“In the same poll from 1995, the Finns were shown to be the least in favour of the currency among the nations which eventually joined: 53 per cent of Finns were hostile to the currency, while only 33 per cent approved. It is important to grasp the extent to which Europe’s political elites were committed to the single currency. The reasons why numerous political figures and bankers became strong advocates of the euro differed. For the Germans, it was often as much a symbol of fiscal discipline as a badge of European unity. For Issing, the benefits of the euro were explicitly focused on the need for fiscal discipline. This was a view widely held in Germany and the Netherlands.
“The people of Europe, of course, had not been consulted before the single currency was officially launched on 1 January 1999. The euro was always conceived as an elite project, conjured up by technocrats, to be foisted upon a largely acquiescent and amorphous European public. There was as yet no European superstate, a fact which worried Germans, unsure of whether a monetary union was possible without a political union.”
To subscribe, please click here or text “nonfiction” to 22828.
War and Gold: A Five-Hundred-Year History of Empires, Adventures, and Debt

Publisher: PublicAffairs
Copyright 2014 Kwasi Kwarteng
Pages: 277-278

If you wish to read further: Buy Now
All profits are donated to charity and support children’s literacy projects.

the other side of the monroe doctrine — 6/2/14 is a brief daily email with an excerpt or quote we view as interesting or noteworthy, offered with commentary to provide context.  There is no theme, except that most excerpts will come from a non-fiction work, mainly works of history, are occasionally controversial, and we hope will have a more universal relevance than simply the subject of the book from which they came.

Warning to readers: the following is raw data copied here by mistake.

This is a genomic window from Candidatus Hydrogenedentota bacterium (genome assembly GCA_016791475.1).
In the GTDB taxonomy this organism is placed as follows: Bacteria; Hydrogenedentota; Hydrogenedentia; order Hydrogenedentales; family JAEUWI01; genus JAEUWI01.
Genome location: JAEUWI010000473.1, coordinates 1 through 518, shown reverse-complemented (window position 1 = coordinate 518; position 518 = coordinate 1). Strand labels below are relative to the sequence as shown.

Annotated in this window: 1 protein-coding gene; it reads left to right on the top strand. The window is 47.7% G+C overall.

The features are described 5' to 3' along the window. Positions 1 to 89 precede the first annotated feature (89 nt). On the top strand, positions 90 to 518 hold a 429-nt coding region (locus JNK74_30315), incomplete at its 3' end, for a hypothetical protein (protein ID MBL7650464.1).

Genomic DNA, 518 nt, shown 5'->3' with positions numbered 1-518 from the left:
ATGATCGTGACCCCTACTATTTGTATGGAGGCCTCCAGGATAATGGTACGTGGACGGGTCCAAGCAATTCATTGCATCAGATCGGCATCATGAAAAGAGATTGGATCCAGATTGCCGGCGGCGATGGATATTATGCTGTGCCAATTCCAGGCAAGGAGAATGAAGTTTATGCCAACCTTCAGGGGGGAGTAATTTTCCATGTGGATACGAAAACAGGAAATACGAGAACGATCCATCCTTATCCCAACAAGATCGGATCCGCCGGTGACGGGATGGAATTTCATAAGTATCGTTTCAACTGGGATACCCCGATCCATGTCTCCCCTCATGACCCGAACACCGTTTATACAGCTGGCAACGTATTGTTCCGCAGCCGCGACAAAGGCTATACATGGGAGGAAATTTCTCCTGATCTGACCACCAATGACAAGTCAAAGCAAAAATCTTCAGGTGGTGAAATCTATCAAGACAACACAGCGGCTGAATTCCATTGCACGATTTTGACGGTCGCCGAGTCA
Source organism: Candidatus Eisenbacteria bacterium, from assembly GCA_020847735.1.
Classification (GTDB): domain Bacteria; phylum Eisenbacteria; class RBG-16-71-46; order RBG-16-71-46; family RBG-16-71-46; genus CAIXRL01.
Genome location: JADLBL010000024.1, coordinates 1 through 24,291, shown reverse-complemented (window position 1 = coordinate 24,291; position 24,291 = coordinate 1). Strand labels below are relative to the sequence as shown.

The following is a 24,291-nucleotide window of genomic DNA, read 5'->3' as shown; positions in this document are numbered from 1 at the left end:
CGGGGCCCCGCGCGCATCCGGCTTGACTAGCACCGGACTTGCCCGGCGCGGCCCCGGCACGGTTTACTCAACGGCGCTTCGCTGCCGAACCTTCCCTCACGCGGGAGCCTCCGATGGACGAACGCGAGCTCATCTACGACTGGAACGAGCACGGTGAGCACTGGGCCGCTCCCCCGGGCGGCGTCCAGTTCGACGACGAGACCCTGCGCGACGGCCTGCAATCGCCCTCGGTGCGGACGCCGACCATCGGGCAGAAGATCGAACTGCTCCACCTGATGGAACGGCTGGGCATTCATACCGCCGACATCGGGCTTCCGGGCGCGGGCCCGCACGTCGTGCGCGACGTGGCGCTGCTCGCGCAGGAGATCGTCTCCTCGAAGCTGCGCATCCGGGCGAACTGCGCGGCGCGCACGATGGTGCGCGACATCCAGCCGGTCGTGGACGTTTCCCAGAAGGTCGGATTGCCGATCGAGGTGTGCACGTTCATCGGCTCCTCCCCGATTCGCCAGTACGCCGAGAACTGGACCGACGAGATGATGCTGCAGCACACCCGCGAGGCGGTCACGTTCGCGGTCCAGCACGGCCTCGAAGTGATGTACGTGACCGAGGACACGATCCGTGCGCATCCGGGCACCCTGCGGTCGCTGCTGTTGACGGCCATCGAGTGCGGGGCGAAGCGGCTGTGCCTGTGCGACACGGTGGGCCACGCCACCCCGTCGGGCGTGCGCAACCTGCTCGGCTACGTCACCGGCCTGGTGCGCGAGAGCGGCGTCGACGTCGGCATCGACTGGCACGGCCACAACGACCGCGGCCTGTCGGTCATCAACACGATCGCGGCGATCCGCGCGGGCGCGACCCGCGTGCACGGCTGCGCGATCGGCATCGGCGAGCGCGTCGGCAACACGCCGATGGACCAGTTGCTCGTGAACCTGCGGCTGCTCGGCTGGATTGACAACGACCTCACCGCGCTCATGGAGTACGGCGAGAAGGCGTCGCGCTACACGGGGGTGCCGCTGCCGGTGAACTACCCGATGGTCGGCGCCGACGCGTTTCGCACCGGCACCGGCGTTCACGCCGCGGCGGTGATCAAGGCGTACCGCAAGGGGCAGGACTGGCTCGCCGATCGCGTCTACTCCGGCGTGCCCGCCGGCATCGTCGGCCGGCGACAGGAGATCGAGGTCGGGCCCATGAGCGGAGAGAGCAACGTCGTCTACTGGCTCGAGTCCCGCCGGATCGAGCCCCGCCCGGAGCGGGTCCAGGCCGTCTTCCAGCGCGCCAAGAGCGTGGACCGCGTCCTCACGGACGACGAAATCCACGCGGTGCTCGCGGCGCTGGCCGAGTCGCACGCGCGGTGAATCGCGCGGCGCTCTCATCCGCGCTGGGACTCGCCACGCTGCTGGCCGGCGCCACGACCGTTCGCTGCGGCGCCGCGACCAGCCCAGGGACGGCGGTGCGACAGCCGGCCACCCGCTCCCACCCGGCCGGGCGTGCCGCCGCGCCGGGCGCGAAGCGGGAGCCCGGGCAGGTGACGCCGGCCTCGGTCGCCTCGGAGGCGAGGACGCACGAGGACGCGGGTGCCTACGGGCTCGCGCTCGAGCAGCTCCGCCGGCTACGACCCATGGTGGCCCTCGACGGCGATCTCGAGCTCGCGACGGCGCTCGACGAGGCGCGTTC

the other side of the monroe doctrine — 6/2/14

Today’s selection — from James Monroe by Gary Hart. The Monroe doctrine was a declaration by U.S. President James Monroe in 1823 that the Western hemisphere was now off-limits to European powers and that the 300 year era of colonization by Europe in North and South America was therefore officially over. It was a bold declaration, and well beyond America’s ability to truly enforce, but it was one of the most important and consequential doctrines ever put forward by the U.S. Few remember, however, that it was also a reciprocal doctrine — the U.S. simultaneously pledged not to meddle in the affairs of Europe and had no intention of imposing its political system on any who did not wish it:

“On December 2, 1823, James Monroe submitted his seventh annual national report to Congress, and it included what were first known as the Principles of 1823 and later as the Monroe Doctrine. His statements were simply a presidential declaration of national principles and never codified in any statute, treaty, or proclamation. …

“James Monroe’s message to Congress yield[ed] the following principles:

1. Neither North nor South America should any longer be considered subject to colonization by any European power.